Just as there are different brains, there are different ways to avoid procrastination. To learn more and to come up with a system that works for you, contact me at Rebecca@MindfulCommunication.com

May 14th, 2018

Long-Term Use of Tylenol During Pregnancy May Raise Risk of Autism, ADHD

Dr. Hallowell weighs in on this Healthline article on Tylenol and ADHD

May 8th, 2018

Summer Academic Support

Summer CollegeCore Coaching helps upperclassman in high school or a college build a strong core of personal skills and routines for success in September. Whether you are taking summer school or not, there are many ways to cultivate new habits and mindsets for getting work done, done well and on time. These are the skills and routines of strong leaders, so learn how to be the leader of YOU. CollegeCore Coaching is customized to your goals which may include:

  • Distraction control The ability to shift at will from distractions to a high state of focus and concentration and sustain that focus for a reasonable about of time. This includes control of electronics.
  • Making and adhering to a schedule; accounting for how you spend your time
  • Strengthening attention and concentration skills
  • Good quality sleep (a normalized sleep pattern) and regular exercise timed right for optimizing attention and getting work done.
  • The ability to advocate for oneself. Asking for help when needed, seeking alternative resources, being persistent, self confident and how to connect with “difficult” teachers. This is Introvert-friendly training!
  • Enhancing critical thinking  and verbal expression
  • Emotional self-regulation to facilitate problem-solving and decision-making.
  • Reinforcing a sturdy set of WHYs (powerful reasons) to fuel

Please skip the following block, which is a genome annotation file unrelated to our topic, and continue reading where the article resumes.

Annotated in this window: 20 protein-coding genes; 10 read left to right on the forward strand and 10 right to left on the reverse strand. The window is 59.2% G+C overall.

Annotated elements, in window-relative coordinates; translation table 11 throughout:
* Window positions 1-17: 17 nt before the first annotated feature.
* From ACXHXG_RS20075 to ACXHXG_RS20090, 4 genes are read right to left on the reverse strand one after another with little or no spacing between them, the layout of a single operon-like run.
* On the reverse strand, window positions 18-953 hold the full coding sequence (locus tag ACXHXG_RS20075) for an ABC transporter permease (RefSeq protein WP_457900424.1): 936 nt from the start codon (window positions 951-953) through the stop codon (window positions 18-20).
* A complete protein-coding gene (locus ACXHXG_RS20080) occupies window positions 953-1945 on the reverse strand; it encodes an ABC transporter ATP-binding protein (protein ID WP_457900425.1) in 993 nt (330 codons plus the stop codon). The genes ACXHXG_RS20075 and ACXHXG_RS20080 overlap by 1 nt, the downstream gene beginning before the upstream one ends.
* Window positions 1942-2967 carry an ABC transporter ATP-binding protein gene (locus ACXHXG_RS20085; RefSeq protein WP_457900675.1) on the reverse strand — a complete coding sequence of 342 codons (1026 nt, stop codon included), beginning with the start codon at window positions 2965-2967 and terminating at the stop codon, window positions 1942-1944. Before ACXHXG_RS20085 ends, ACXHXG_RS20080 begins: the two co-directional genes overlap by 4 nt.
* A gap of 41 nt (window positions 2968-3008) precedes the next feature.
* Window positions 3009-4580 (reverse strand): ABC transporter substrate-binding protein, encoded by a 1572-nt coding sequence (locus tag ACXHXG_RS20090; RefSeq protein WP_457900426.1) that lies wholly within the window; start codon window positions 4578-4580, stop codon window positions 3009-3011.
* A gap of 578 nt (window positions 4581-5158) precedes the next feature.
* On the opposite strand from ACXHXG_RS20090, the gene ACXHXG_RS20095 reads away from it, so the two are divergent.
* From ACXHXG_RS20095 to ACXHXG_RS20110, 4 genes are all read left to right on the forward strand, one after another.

When these core pieces are in place, one is more enabled to utilize top-down tools for time management, study, working memory, planning and executing tasks. Without a strong core, top down tools and strategies won’t stick. It takes more than courage to take on challenges – it takes core!

CollegeCore Coaching is a one-on-one, personalized program for high school juniors and seniors on a college track and for college students returning to school in the fall. Sessions are in person or via Skype. For more information, please call me, Rebecca Shafir, speech pathologist  and executive function coach at the Hallowell Center (978) 287-0810 x117 or (978) 255-1817.

May 8th, 2018

Stimulants and ADHD

May is Mental Health Month. This video is about stimulant medication, more specifically the general stigma that steers people away from trying them as part of treatment for ADHD.  Used properly under medical supervision, stimulant medications are safe and effective, but most people are terrified of them and do not want to even consider trying them. I address this issue in this video

This month, my Note from Ned is a Video from Ned.  That’s a first for us, but I think we will do it more often, as people like video often more than print.

I hope you like this piece and share it.  Please send us feedback about the video format and let us know what you think.  You can always email me directly at drhallowell@gmail.com

When medication works, it works as safely and dramatically as eyeglasses. Medication helps about 80% of the time in the treatment of ADD. Make sure you work with a doctor who can explain the issues around medication to you clearly. Most people do not realize how safe and effective stimulant medications truly are, when they are used properly. Make sure you work with a doctor who has plenty of experience with these medications. The stimulants include medications like Ritalin, Concerta, Adderall, Vyvanse, Focalin, and others. As long as you take them under proper medical supervision, they can help you immensely.